This weekend I'll probably start reading some of the books that arrived from the hold queue at the library. To have a more direct poetry link for today, here's a bit of a poem from the back cover of one of the books A Strange Place to Call Home by Marilyn Singer.

Where it's dark
Where it's deep
Where it's stormy
Where it's steep
Where the rain rarely falls
       or the water always races
They survive
      strive to thrive
             in a world of risky places.

It sounds like I'll have an interesting time learning about different places that animals live in. For the rest of youse, check out the Poetry Friday line up at Carol's blog Beyond Literacy Link :)


Friday, August 31, 2018

Poetry Friday -- Last day in August


Friday already? I was encouraged by the response to last week's post and my entertaining an idea to create more nonfiction poetry. I've put a few books on hold at the library for research and in the meantime thinking about ideas for a possible PB about beaks/or other appendages and maybe a collection of poems on a broader topic. So thanks to you guys for the extra motivation :)

In looking at the craft, I'm trying to keep my eye out for texts that may be useful in exploring aspects of writing poetry. With a little bit of money coming in for my birthday last weekend it's tempting to spend it on books! Any recommendations?

This week's poem was inspired by when I had chicken pox in the 5th grade. My dad stayed home with me during the day and I remember calamine lotion, taking oatmeal baths to alleviate the itching and just hanging out in bed watching old TV programs.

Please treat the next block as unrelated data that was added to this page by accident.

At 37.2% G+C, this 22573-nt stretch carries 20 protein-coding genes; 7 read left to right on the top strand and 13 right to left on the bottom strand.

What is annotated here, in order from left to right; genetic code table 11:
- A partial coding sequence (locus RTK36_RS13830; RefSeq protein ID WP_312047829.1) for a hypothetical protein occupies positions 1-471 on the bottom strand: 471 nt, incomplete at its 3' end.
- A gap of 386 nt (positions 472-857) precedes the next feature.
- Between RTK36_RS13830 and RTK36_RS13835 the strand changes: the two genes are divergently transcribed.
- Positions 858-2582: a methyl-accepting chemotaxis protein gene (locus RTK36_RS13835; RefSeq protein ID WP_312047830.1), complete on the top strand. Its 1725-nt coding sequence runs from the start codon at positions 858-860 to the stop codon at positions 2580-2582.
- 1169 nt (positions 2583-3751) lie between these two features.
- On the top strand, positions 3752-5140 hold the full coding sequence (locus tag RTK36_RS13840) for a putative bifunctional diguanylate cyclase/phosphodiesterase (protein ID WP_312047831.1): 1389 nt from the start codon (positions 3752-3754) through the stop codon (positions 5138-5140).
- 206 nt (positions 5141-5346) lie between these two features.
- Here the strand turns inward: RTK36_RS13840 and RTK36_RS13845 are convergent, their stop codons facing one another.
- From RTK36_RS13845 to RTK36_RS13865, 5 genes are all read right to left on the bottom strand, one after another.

Chicken Pox Rox 

Itchy dots on my back.
Splotchy pink,
Crust and crack.
Powdered donuts in the bed
Watching Matlock once again.
Out of school
Hideaway
Don't want homework
Go away!
Royal treatment like the Queen.
Can I have some more soup, please?
Chicken pox is so much fun. 
Want to try?
Anyone?

© 2018 e. mauger

Speaking of youth, I was watching something the other day and they had a story on now 13-year-old Solli Raphael, who last year was named the youngest slam poetry champion at the National Australian Poetry Slam Championships. Imagine having to compete against 1,000 other poets! Here's a recent clip of him from TEDxSydney.


This week's Poetry Friday is kindly hosted by Robyn at Life on the Deckle Edge. Check it out and share in the poetry goodness.

Poetry Friday - Rainy Day Poem

Hello, hello. Welcome to Poetry Friday once again. Before I forget, this week's roundup is hosted by Brenda at Friendly Fairy Tales ...